Mate Argentina Culture Fuels Their World Cup Run

Argentina’s national soccer team is known for its passion and aggressive playing style. But it may be the affection for mate Argentina— a bitter, herbal drink made from dried leaves of the Yerba mate— that gives players an edge on the field.

Why do Argentines love mate so much?

Mate provides many health benefits – it’s packed with antioxidants, vitamins, and minerals like vitamin C, iron, and magnesium. It also contains stimulants called xanthine, which help keep you alert and improve your mood.

The antioxidant properties of mate may help protect players against injury. Additionally, the caffeine content can improve alertness and reduce fatigue levels. Vitamins B1, B2, C, magnesium, potassium, and zinc – abundant in yerba mate – are essential for healthy muscles and tissues. These nutrients can also help boost strength and speed on the field.

Argentines believe that these properties make maté a healthy way to start the day or to recharge during long work hours.

How Argentines Bring Tradition to Qatar for the FIFA World Cup?

Mate reached international fame when Lionel Messi brought his supply to Qatar for the World Cup. Argentina’s World Cup team brought 1,100 pounds of the stuff to Qatar in preparation for the tournament.

He was seen sipping on mate throughout Argentina’s matches, likely using its stimulating properties to help power through 90 minutes of intense competition. And it has worked; Argentina currently stands second in their group stage behind only France, having won four out of six games played thus far.

What is mate?

Mate (pronounced mah-tay) is a traditional South American drink made from dried leaves of the yerba mate plant. The glass is served hot or cold or even soft drinks and enjoyed by millions of people throughout Latin America.

The national soccer team has been known to drink mate before matches to give them energy and help them focus. And it seems to be working – Argentina just became one step closer to winning the FIFA World Cup!

One of the secrets to their success could be how they hydrate themselves.

The New York Times reports that the Argentine squad loves drinking mate, a caffeinated drink made with hot water and yerba mate herb, so much that they brought 1,100 pounds of it to the Middle East.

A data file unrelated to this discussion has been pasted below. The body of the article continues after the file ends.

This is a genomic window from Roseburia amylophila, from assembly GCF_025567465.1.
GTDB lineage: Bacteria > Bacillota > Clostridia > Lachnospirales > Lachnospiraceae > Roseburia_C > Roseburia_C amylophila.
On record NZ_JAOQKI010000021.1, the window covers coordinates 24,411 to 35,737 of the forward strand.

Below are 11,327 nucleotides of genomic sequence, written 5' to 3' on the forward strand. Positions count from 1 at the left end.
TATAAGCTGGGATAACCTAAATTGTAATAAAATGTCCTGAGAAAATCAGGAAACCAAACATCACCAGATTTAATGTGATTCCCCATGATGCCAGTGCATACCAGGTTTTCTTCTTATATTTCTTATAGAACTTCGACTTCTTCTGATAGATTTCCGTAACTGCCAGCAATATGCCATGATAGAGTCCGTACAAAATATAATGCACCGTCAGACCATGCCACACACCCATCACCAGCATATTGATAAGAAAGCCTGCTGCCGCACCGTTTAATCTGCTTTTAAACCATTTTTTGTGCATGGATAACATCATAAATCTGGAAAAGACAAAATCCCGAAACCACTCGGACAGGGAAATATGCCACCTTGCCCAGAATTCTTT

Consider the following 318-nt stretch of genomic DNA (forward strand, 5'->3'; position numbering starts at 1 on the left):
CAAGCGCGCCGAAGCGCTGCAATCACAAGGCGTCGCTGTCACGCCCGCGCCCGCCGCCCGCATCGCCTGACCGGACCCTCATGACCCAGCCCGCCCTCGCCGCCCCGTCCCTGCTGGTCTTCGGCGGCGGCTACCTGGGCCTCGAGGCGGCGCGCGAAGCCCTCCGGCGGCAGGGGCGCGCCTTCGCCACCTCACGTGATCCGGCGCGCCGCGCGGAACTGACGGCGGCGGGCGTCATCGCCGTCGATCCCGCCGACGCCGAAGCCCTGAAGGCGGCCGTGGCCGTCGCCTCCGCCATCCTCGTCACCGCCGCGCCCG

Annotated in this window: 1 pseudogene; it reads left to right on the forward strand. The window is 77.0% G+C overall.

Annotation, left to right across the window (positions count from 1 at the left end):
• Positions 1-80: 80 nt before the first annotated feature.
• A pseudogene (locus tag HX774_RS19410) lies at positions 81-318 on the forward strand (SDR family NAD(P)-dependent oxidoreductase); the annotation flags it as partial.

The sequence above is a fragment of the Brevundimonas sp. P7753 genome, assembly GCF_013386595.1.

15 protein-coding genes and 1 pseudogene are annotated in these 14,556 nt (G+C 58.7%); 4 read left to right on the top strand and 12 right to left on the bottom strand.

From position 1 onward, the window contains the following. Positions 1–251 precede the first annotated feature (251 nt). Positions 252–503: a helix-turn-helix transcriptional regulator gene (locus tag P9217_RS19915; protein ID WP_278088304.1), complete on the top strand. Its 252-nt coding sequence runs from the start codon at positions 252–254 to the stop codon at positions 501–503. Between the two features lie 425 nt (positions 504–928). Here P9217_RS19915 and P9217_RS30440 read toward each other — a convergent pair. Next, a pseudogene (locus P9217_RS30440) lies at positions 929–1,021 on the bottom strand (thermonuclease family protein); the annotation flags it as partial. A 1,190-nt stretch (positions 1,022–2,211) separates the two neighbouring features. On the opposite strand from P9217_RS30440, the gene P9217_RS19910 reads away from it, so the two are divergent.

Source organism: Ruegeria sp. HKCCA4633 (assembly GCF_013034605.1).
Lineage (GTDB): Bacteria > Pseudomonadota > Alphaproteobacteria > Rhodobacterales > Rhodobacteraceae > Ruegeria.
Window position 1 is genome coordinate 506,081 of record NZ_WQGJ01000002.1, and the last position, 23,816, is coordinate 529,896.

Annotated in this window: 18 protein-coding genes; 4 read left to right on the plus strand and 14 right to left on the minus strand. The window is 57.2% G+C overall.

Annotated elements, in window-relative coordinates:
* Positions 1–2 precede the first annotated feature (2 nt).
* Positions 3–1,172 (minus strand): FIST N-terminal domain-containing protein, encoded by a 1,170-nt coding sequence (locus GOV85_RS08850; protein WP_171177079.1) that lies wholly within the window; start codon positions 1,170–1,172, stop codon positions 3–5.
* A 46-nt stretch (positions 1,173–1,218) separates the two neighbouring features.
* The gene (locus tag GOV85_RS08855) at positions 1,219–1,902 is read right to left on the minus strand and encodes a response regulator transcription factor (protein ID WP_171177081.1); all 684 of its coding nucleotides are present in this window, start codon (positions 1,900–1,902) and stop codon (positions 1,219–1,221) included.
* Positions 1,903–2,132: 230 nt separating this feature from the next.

Mate Argentina refers to the Argentine variety of Ilex paraguariensis, regarded as the best quality mate. Mate is not only energizing but also hydrating, which helps players stay focused and perform at their best for long periods.

And because it is served hot, it can help offset some heat and humidity during games played in tropical climates like Brazil or Qatar.

Not all countries have embraced mate as enthusiastically as Argentina has – Uruguayans are thought to be its biggest fans – but more and more people worldwide seem to be discovering its benefits.

The Brazilian team brought 26 pounds, whereas the Uruguayan team hauled 530 pounds to Qatar 2022. However, Argentina did not want to be outdone, so they brought along more than twice as much as Uruguay.

According to the New York Times, “nearly everyone” on the Argentine team consumes it, including Messi. They imbibed it on the team bus and after games, and it’s like a rite of passage or something.

Driussi told The Times, ‘It’s like water for us.’ Every player and coach drinks it routinely in the locker room before each game.

Us in Argentina, we say that mate makes friendship.”

Alexis MacAllister, a midfielder for Argentina currently on the World Cup roster but has yet to play, said about mate, “I drink it more than anything to bring us together.”

Nutritionists in Argentina say it “hydrates you,” according to 26-year-old Argentine attacker Sebastian Driussi, who played youth national team soccer and now plays club-level soccer for Austin FC in the MLS.

Messi has won almost everything but the World Cup, so if Argentina wins the championship on Sunday against France or Morocco, it will be a long-awaited victory for the player.

Messi would enjoy the sweet taste of victory, even if it turns out to be bitter.

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